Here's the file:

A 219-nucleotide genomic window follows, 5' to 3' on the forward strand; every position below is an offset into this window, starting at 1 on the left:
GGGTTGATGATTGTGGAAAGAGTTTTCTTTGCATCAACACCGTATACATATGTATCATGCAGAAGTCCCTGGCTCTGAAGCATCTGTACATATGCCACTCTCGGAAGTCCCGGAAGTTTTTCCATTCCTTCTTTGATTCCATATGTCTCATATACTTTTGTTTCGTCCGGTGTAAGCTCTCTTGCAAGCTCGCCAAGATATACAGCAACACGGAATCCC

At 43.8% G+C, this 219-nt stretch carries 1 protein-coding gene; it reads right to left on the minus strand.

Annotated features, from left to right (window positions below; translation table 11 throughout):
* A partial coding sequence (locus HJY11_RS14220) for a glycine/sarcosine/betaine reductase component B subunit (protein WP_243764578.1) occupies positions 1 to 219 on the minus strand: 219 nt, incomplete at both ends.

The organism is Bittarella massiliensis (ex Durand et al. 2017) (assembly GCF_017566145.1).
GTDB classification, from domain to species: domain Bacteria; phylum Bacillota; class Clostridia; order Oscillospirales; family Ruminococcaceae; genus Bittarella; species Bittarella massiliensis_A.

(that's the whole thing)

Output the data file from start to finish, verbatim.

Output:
A 219-nucleotide genomic window follows, 5' to 3' on the forward strand; every position below is an offset into this window, starting at 1 on the left:
GGGTTGATGATTGTGGAAAGAGTTTTCTTTGCATCAACACCGTATACATATGTATCATGCAGAAGTCCCTGGCTCTGAAGCATCTGTACATATGCCACTCTCGGAAGTCCCGGAAGTTTTTCCATTCCTTCTTTGATTCCATATGTCTCATATACTTTTGTTTCGTCCGGTGTAAGCTCTCTTGCAAGCTCGCCAAGATATACAGCAACACGGAATCCC

At 43.8% G+C, this 219-nt stretch carries 1 protein-coding gene; it reads right to left on the minus strand.

Annotated features, from left to right (window positions below; translation table 11 throughout):
* A partial coding sequence (locus HJY11_RS14220) for a glycine/sarcosine/betaine reductase component B subunit (protein WP_243764578.1) occupies positions 1 to 219 on the minus strand: 219 nt, incomplete at both ends.

The organism is Bittarella massiliensis (ex Durand et al. 2017) (assembly GCF_017566145.1).
GTDB classification, from domain to species: domain Bacteria; phylum Bacillota; class Clostridia; order Oscillospirales; family Ruminococcaceae; genus Bittarella; species Bittarella massiliensis_A.